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Digitalising the Energy Sector

April 10, 2019

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Most Energy companies who are leading the way in digital are devising strategies that enable the convergence of IT and digital innovations with operations technology (OT).

Digital Transformation has become a core driver of organisational change in the current era. In the meantime, the Energy industry has played a pivotal role in global economic transformation since the industrial revolution.

Opportunities are abound for the Energy sector to expand its boundaries through digitalisation, as industry players are expecting to see a recovery supported by better economic conditions this year. Oil prices have strengthened to above USD 65 per barrel and are expected to remain fluid in the short term, driven by escalating tension in the Middle East and traders’ position to capture opportunities from rapid movements of oil prices.

To support the Energy industry in their digital transformation, TM ONE has recently hosted an open day forum which discussed Digital Transformation within the Malaysian Energy sector. They were exposed to several innovative technologies, such as the Accelerated Artificial Intelligence (AAI) and Smart Helmet. 85% of the participants, representing various organisations, found that the forum was beneficial to them.

The participants noted that they have already embarked on their organisational digital transformation initiatives, and are gearing up their digital transformation in 2018. The remaining 15%, who are still planning their digital transformation in the next few years, noted that operational challenges such as connectivity and infrastructure, data management, cybersecurity and business processes are the reasons why they are taking some time to implement digital transformation in their own organisation.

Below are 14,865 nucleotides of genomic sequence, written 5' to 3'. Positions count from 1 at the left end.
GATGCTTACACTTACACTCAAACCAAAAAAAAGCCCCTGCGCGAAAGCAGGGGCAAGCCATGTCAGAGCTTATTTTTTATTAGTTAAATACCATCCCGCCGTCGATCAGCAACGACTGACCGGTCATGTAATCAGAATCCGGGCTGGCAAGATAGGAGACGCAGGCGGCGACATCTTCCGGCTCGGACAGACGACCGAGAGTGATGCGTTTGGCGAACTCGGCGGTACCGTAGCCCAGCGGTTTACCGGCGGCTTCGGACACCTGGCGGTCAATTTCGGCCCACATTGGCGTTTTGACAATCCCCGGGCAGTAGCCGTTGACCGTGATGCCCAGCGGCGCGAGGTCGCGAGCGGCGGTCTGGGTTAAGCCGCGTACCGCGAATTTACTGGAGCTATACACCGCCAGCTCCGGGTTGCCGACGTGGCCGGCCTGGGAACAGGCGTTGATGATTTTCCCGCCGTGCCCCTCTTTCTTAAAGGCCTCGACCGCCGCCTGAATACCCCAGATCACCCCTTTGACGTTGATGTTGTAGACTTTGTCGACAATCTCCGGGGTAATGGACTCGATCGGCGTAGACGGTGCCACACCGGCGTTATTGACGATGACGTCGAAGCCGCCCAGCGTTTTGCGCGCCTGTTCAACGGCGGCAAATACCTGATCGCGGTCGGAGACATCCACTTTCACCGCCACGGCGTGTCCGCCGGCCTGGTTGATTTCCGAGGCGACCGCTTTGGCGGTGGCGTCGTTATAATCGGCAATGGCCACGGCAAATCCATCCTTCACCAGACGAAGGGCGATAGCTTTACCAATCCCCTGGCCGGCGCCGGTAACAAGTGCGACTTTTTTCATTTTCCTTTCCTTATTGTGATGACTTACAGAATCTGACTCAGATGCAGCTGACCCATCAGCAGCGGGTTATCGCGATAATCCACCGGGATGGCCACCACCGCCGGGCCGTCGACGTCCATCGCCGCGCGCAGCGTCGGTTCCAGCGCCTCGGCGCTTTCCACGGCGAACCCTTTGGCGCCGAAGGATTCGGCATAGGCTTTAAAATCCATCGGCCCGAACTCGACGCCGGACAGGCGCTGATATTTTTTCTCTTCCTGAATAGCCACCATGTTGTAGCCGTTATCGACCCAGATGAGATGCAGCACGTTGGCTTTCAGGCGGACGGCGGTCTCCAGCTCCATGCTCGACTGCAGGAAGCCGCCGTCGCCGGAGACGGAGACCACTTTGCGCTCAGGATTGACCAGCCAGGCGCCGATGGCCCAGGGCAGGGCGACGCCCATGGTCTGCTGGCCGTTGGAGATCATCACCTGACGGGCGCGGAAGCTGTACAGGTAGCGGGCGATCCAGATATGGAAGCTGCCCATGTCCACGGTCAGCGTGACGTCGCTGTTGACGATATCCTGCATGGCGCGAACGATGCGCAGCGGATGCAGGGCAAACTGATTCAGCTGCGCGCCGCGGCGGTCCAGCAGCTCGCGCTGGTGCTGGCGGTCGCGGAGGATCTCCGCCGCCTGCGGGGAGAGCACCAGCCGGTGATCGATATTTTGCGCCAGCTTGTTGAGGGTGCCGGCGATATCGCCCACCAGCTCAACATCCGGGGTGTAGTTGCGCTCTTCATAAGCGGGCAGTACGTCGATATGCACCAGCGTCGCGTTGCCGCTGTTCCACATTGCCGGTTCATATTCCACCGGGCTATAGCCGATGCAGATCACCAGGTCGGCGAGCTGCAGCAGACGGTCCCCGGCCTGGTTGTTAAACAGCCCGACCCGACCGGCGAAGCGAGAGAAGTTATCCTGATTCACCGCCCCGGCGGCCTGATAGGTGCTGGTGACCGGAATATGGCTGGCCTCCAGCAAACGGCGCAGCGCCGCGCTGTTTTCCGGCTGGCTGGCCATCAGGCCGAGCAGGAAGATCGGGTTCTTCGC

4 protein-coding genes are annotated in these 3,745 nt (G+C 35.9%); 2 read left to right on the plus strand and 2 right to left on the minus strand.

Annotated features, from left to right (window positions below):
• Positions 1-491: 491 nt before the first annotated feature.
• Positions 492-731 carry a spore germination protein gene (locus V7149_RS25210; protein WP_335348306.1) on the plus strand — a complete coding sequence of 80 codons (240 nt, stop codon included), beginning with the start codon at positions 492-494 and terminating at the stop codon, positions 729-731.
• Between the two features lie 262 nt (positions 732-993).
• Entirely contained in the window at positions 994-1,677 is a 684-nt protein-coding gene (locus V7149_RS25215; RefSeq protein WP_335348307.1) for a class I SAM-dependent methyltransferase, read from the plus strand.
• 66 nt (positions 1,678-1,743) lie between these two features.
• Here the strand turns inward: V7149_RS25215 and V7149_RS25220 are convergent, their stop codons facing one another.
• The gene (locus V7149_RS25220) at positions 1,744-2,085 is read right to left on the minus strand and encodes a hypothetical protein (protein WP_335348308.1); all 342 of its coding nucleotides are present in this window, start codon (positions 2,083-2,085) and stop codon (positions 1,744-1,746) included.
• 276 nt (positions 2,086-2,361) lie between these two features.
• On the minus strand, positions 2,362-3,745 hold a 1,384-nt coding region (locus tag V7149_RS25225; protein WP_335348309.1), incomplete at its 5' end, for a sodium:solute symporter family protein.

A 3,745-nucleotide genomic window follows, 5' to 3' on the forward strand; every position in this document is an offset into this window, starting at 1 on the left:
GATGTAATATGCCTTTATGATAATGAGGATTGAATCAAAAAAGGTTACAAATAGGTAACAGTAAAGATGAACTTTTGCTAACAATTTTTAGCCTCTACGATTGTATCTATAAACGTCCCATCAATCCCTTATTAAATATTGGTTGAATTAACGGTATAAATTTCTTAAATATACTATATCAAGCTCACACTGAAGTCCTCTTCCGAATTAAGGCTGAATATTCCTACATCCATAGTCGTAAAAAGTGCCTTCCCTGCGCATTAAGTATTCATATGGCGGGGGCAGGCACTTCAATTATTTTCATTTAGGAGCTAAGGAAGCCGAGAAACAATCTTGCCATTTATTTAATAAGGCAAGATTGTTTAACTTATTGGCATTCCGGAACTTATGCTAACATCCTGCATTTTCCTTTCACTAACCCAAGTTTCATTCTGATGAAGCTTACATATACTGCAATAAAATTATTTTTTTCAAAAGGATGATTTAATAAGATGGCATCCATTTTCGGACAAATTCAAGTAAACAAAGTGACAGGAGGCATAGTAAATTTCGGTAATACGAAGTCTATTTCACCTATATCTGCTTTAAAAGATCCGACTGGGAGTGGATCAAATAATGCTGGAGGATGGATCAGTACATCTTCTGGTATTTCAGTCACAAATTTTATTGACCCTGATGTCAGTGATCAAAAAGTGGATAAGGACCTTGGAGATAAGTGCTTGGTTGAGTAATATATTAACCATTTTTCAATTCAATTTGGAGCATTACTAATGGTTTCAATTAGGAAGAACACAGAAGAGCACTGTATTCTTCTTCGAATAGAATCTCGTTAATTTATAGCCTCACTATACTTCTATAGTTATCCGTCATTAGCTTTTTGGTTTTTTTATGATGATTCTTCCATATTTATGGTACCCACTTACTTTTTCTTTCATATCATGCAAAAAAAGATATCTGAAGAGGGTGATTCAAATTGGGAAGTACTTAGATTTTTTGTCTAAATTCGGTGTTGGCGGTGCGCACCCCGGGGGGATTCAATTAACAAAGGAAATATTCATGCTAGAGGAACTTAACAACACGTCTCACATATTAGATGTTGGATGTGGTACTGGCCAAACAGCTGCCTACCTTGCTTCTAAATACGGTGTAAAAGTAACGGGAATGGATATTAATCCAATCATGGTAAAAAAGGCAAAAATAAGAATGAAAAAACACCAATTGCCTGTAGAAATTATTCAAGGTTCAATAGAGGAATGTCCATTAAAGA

Half of the organisations that are yet to implement digital transformation consider it to be important and view it as a priority in 2018, while the rest are looking to explore their organisational Digital Transformation within the next 3 years. For these organisations, their technology priorities for the next 6 to 12 months include Mobility (wearables, handled), Data Centre and Cloud services, Smart services (IoT, Sensors, Smart Building), Collaboration and Safety & Security.

Most Energy companies who are leading the way in digital are devising strategies that enable the convergence of IT and digital innovations with operations technology (OT). They continue to invest in systems to handle huge volumes of data in a fast, secure and flexible way. They are looking at harnessing the power of cloud and mobility to create cost-effective, efficient and safer operating environments.

Development in technologies such as Cloud, Social Media and Big Data & Analytics are driving trends that have immense potential for the Energy sector.

Nonetheless, the Energy industry needs to tackle a series of historic and structural inhibitors, which include data security regulations, standardisation of data collection platforms, integrated ecosystem, realignment of corporate culture and employee mindset, digital talent / workforce empowerment and cybersecurity, to unlock the full potential of Digital Transformation.

Digital enablers, from process digitisation to robotics and automation, can help realise this potential by supporting business processes in dynamic ways. Many new technologies and platforms are available for the Energy industry to exploit and enable themselves to move to the forefront of the digital industrial revolution. Digitally-led transformation initiatives are important levers in creating differentiation and help Energy players to remain financially afloat, and relevant, in their region.

MOGSEC 2018: Sustainability, digital and promoting home-grown solutions

October 03, 2018

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Among solutions being demonstrated was a digitally-connected smart helmet with audio and video capabilities that can be accessed remotely, detects accidents, and can track, locate, and communicate with individuals.

Against a backdrop of cautious industry optimism, Malaysia’s largest Energy exhibition focused on positioning the country as a regional hub for talent and innovation.